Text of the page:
Regardless of your book’s length, the way you fill that space matters. But should a writer pore over every single phrase and sentence, crafting it like a sculpture or even a jigsaw puzzle? Or should the author just let it flow like water from a faucet?
It depends. It you’re writing a poem or even a short story, especially one with a designated word count limit (typically around 5,000 words for most magazines and anthologies), then you probably should pay far more attention to each and every word, since you’re working within rather limited constraints.
But if it’s a longer piece, whether a novelette, a novella, or a novel, you have more freedom to experiment and indulge your longer-winded instincts. You can always cut the fat later, as painful as that may be, after you’ve assessed the work as a whole.
The objective is to maintain fluidity. And what flows better than water? So whether it’s a stream or a sea, metaphorically speaking, just keep it moving.
The challenge is making sure you wind up with a well-balanced cocktail, brimming with secret ingredients that blend smoothly and invisibly together, rather than a hastily heated can of alphabet soup, its random preparation tastelessly obvious.
A River Runs Through It
You’ve probably met or heard about – even if it’s a stereotypical character in a film – the intense, morose author that agonizes over every single word in his or her epic manuscript.
Either this is an accidental admission of conscientious procrastination, or they really are perfectionists to an annoying extent. In either case, this kind of self-scrutiny will definitely impede your progress. You just need to be careful you’re not allowing a reason to become an excuse.
No author should tell another author how to write. The end definitely justifies the means, and writing is something one does in private, anyway, at least ideally.
But writers can share their techniques in hopes others can benefit from their experience, even though the actual skills required still need to be honed on one’s own.
Brevity is the hallmark of esteemed authors like Ernest Hemingway and Elmore Leonard, and creative writing instructors often point to them as examples of economy when it comes to construction. Basically, say what you mean, mean what you say, and be down with it. Don’t dilly-dally with extraneous details.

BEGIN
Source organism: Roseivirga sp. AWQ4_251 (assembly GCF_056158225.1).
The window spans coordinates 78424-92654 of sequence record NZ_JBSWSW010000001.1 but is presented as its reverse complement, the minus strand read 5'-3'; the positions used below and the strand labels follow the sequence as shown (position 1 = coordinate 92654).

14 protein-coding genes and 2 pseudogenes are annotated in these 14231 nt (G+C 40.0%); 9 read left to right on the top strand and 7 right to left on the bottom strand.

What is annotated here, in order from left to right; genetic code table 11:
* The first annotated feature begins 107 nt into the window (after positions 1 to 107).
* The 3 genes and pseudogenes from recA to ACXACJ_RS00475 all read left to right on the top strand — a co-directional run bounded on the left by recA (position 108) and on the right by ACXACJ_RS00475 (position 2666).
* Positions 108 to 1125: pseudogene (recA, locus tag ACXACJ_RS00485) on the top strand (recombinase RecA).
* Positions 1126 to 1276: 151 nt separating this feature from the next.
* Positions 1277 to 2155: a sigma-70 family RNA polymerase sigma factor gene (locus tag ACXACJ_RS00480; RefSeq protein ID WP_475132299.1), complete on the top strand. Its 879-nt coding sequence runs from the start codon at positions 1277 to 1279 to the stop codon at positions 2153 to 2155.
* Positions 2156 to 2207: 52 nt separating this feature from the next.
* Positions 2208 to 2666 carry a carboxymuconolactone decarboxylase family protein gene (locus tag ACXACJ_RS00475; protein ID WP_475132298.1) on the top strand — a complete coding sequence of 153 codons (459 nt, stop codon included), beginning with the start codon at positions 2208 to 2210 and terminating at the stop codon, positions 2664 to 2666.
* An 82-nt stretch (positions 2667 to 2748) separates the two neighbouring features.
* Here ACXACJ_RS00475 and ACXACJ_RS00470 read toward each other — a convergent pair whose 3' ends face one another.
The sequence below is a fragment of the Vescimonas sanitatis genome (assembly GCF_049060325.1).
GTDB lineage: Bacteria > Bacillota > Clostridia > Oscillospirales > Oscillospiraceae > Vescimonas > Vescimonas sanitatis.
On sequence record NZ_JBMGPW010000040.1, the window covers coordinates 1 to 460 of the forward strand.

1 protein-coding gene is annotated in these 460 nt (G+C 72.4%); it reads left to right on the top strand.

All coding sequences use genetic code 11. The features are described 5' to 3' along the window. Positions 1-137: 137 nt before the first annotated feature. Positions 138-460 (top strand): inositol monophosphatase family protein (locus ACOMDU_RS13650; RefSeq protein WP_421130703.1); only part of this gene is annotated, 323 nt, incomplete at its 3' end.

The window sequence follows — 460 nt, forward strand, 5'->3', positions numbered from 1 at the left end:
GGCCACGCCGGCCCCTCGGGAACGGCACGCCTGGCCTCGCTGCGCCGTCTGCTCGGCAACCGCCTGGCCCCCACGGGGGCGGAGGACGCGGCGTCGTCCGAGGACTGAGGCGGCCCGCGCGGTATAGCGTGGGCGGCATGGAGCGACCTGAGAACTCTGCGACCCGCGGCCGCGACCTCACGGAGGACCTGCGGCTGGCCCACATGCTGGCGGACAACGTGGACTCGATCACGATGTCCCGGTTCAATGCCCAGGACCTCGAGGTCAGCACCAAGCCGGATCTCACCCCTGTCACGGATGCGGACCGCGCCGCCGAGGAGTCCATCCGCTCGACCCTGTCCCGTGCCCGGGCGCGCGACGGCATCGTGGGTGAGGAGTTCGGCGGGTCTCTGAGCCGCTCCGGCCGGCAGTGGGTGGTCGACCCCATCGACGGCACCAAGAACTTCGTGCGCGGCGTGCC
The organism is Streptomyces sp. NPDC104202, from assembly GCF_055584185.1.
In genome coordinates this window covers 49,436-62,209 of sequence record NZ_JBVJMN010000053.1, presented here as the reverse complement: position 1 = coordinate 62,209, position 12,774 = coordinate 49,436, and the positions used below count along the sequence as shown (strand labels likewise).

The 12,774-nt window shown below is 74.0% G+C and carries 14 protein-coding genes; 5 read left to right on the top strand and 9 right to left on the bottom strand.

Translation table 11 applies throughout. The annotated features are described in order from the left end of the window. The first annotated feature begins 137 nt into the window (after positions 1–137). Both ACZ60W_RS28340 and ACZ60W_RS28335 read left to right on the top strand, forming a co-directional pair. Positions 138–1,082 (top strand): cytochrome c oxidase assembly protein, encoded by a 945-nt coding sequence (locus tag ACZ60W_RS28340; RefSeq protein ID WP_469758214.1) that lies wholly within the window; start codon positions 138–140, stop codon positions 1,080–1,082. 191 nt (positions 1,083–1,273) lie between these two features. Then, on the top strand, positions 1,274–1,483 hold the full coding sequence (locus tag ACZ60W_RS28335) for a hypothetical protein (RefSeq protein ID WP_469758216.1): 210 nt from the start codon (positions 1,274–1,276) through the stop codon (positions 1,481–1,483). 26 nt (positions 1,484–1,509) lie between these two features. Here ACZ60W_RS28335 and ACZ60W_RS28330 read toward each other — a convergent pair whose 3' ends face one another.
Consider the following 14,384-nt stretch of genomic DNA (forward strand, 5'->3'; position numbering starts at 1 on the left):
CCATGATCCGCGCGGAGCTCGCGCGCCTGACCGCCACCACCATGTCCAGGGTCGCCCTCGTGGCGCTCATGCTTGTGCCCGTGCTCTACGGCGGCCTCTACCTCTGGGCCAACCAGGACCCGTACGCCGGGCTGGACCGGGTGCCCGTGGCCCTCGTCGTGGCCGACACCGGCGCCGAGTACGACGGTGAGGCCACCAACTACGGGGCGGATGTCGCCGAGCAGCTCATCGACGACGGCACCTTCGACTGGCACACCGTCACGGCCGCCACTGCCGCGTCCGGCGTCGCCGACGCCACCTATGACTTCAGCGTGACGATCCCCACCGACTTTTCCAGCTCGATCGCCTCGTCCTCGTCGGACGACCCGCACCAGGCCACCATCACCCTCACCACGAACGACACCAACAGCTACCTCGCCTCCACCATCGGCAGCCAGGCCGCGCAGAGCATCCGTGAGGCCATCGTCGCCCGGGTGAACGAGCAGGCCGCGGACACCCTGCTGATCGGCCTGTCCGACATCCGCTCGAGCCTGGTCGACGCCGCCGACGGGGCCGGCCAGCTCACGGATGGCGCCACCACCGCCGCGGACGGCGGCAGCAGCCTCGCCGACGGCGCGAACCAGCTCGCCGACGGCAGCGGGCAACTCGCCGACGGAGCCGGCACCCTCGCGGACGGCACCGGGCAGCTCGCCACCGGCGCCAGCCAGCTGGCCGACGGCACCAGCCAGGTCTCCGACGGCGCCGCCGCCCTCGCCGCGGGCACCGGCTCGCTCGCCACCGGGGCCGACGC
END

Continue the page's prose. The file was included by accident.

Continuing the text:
Many readers appreciate that approach. However, others enjoy wallowing in the relative excess of other equally acclaimed authors like the late David Foster Wallace or Michael Chabon, brilliant wordsmiths that revel in their literary flourishes, at the expense of expedience, but delighting those who enjoy reading for its own sake. That particular audience is in no hurry for the story to end, or even begin. The words being employed are not simply vehicles for a plot to hitch a ride, but the joy of the journey itself.
Worth the Trip?
Whether taking the shortcut or scenic route, readers will want to feel the author’s own sense of deliberation and caution. A piece that comes off like a rambling, incoherent rant should be a decision made on purpose, not a result of laziness or lack of discipline. Case in point: Jonathan Lethem’s Motherless Brooklyn, told by a protagonist that suffers from Tourette Syndrome. Or James Joyce’s psychological odyssey Ulysses, which is basically a man’s many random thoughts transcribed to paper.
The story itself should dictate the style, the length, and the overall agenda. If the characters are relatable and the plot is credible – regardless of context – the reader will close the book feeling satisfied the writer’s mission has been accomplished.
Only the author needs to know the costs and casualties.
PHOTO: WILL VIHARO